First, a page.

PORTSMOUTH, Va. (WAVY) — For years, autonomous trucks seemed like the stuff of science fiction. People weren’t ready to come to terms with a 40-ton vehicle rolling down the road with no one behind the wheel.

A grant from the Federal Highway Administration to the Virginia Port Authority steers the concept closer toward reality in Hampton Roads.

Truckers 10 On Your Side spoke with aren’t ready to get on board, but the head of the local truckers association says driverless trucks are still a long way down the road.

The Port Authority received one of 10 national grants from a pool of nearly $50 million in U.S. Department of Transportation funds for the development of innovative technology.

“This grant will help drive our initiative to establish the building blocks to make the Port of Virginia the first terminal in North America that is prepared to service the next generation of high-technology, over-the-road trucks,” said John F. Reinhart, CEO and executive director of the Virginia Port Authority.

“The extensive technology already integrated into our terminals uniquely qualifies us [Virginia] to take a leadership role that will shape the vision of how marine terminals will handle the exchange of containers between semi-automated terminal equipment and intelligent over-the-road vehicles. This industry is evolving and our goal to be at the forefront of change and innovation to help us deliver efficiency, customer service and sustainability,” he said.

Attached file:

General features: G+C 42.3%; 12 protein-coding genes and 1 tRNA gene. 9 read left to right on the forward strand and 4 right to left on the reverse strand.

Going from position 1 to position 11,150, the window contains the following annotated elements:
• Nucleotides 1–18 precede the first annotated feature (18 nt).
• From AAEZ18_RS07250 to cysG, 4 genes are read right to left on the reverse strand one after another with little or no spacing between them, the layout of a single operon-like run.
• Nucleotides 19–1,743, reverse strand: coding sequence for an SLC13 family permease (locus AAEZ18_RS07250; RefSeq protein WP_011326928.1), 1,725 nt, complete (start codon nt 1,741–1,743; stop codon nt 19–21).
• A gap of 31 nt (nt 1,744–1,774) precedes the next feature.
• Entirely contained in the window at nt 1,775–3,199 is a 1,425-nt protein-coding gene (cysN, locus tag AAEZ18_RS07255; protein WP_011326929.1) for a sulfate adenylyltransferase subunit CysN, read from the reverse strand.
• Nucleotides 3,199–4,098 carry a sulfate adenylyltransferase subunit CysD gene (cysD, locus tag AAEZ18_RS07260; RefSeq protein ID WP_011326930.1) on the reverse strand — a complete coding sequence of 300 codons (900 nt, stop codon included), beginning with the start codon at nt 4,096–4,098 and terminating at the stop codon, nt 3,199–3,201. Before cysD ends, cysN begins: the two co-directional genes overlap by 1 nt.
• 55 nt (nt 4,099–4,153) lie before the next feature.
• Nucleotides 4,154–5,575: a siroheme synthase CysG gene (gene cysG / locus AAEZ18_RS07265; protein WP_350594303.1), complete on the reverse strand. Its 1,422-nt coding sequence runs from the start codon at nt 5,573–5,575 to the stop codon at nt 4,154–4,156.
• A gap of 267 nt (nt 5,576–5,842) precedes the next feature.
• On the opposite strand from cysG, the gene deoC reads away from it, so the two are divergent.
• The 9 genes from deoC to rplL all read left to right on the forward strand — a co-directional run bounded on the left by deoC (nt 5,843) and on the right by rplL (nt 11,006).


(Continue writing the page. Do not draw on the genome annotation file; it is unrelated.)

Truckers who access the port are concerned about what lies ahead.

Jeremy Wilkins sees autonomous trucks as a threat to his livelihood.

“That would run us out of business,” he said.

Other truckers are not ready for robot rigs.

“I’m not against enhancing the port, and making it better,” said Ron Ford, originally from Norfolk. “But it seems like they’re trying to get rid of the drivers. It’s phasing out humans, so that’s my income, and I’m an owner-operator, so that would be terrible.”

“There’s been a lot of talk of these autonomous trucks,” said Ray Jalkio, president of the Tidewater Motor Trucks Association. “[The port] wants to be ready when these changes come. But it’s something that I believe is more of a long-term change.”

Muhammid Rashid hauls furniture into the Port from North Carolina — and he drives home an interesting perspective. He owns a Tesla which has an autonomous mode.

“When I’m with my family, with my kids, I’m not comfortable to use auto-drive,” he said, adding that he doesn’t feel it would be safe for big rigs, either.

UPS has run semi-autonomous trucks on routes in the Southwest, but with a human behind the wheel. A truly autonomous truck isn’t expected until the mid 2020s at the earliest.